Joey Crawford To Ref Game 6, And The NBA Knows Exactly What It's Doing

With the Heat one loss away from elimination, and tonight's Game 6 in Miami, it should come as absolutely zero surprise that Joey Crawford will be working the game.

Joey Crawford! Just the man to swing a series. The official who occasionally sees a shrink for anger management issues, who once broke his finger calling a technical foul, and keeps an extra whistle in his pocket because he has a tendency to bite through them. The official who was suspended an entire postseason after challenging Tim Duncan to a fight, and who was called "the worst thing about the NBA" without anyone crying hyperbole.

We don't actually think Crawford is a bad referee. Which is to say: we think he's self-important, and prone to tantrums, and somehow manages to make games about him when, in a just world, we wouldn't know any referees' names, but we don't think he makes egregiously bad calls or holds grudges or gets especially swayed by home crowds. Take a look at the referee stats; Crawford's home/road splits are solidly middle-of-the-pack.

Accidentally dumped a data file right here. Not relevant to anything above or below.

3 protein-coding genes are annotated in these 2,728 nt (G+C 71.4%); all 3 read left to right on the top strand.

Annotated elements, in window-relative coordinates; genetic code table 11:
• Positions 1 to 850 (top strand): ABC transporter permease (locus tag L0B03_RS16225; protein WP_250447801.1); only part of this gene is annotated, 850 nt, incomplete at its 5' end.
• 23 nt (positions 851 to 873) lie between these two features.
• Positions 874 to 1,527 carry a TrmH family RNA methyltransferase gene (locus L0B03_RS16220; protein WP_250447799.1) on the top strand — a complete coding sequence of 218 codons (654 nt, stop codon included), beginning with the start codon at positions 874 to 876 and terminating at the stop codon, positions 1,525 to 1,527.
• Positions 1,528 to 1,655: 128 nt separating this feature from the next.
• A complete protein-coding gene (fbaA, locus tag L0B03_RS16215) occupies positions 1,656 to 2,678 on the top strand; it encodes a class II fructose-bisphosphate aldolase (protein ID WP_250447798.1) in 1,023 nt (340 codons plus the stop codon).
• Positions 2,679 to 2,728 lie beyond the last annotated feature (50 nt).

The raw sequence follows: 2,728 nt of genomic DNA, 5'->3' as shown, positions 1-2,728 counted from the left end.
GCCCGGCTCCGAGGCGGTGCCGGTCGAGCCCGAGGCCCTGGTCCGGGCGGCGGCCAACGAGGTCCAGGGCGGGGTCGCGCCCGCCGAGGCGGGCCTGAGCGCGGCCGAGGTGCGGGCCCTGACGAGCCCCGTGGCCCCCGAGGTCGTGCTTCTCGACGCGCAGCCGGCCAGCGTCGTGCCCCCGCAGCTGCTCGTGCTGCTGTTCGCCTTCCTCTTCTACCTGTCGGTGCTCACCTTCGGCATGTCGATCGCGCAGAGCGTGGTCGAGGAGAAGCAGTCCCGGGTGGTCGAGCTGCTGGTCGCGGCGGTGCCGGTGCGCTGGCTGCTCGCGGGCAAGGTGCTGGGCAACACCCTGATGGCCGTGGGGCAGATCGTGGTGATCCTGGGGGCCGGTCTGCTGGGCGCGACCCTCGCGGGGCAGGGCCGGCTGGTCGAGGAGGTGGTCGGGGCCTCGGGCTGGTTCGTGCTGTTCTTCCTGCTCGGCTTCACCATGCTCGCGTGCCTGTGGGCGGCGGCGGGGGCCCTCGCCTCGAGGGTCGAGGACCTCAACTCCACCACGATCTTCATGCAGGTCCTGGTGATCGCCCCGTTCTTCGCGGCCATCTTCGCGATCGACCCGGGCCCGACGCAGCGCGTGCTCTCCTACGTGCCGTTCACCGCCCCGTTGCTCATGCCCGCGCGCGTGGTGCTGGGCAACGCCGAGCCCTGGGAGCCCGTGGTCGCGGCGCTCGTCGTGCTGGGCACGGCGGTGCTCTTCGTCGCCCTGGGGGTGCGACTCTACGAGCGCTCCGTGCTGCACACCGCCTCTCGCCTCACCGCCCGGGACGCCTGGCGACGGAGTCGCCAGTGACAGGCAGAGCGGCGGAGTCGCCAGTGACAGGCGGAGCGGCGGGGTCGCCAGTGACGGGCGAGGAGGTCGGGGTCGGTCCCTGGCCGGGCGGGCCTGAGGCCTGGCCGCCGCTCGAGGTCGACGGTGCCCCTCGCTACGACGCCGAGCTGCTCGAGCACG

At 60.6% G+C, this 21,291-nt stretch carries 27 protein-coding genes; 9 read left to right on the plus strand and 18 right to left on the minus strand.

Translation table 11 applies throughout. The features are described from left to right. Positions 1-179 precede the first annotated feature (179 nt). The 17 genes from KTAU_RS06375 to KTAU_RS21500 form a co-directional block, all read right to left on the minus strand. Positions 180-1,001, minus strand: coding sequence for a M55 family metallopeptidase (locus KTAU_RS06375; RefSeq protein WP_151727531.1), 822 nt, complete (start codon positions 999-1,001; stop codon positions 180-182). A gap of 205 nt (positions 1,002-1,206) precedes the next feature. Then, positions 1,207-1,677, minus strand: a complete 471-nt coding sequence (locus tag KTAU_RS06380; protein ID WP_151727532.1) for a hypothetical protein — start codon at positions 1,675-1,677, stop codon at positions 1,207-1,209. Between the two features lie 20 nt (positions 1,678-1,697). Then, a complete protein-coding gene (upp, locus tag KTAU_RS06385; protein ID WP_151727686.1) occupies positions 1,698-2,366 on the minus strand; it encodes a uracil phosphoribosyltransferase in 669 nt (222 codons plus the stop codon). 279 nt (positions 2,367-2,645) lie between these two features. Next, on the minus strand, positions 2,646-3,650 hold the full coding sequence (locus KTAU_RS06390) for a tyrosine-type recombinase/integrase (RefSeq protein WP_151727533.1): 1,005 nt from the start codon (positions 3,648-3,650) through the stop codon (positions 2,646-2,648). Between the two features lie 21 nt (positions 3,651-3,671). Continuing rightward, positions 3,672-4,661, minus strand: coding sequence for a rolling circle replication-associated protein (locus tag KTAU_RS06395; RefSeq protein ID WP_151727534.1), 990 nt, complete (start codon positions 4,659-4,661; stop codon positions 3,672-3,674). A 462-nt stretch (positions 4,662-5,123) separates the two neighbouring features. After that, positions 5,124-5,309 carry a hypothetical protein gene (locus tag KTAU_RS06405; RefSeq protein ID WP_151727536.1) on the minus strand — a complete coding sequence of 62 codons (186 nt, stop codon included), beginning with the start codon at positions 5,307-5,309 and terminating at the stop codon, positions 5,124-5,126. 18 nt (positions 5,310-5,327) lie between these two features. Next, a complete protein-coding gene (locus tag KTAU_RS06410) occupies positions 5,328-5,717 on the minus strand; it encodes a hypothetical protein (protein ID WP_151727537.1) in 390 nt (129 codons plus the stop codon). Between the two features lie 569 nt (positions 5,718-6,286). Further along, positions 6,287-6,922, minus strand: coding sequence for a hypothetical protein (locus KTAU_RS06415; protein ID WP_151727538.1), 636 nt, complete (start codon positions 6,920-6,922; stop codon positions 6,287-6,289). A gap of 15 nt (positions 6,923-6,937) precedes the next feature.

So the problem isn't Joey Crawford's bias, even the public perception that he's biased. The problem is that the NBA is aware of this perception, and is explicitly using it to stir up drama. Bad reffing isn't a bug; it's a feature!

The ratings for these finals have been disappointing. A seven-game series would be a godsend. Everyone knows the league doesn't want this to end tonight, and everyone was already expecting the referees to tip Game 6 in Miami's favor. (Recall that Tim Donaghy's crime, as far as the legal system was concerned*, was not altering his own calls, but knowing enough about his crewmates' tendencies to favor home teams, teams down in a series, etc., to make money off of them. The TrueHoop crew has argued that it's unlikely Donaghy's misdeeds ended there.) So why assign Crawford tonight, if not to send a clear signal to fans that their expectations aren't misplaced? This series isn't over. Tune in, there's going to be controversy.

Even if nothing shady happens (Crawford worked Game 2, which was called cleanly), the league is doing a disservice to fans who'd like to pretend the NBA isn't full-on sports entertainment at this point, and as much as it pains us to write it, a disservice to Joey Crawford by typecasting him as the go-to "home team needs a win" referee. Hours before tip-off, there should be zero attention paid to the officiating crew. It should be about the ageless Spurs dynasty looking for one last crown, or what LeBron and the Heat can muster with their backs against the wall. Instead, as the NBA knew it would be, it's all about Joey Crawford.

* Clarification added to appease moralizing basketbloggers.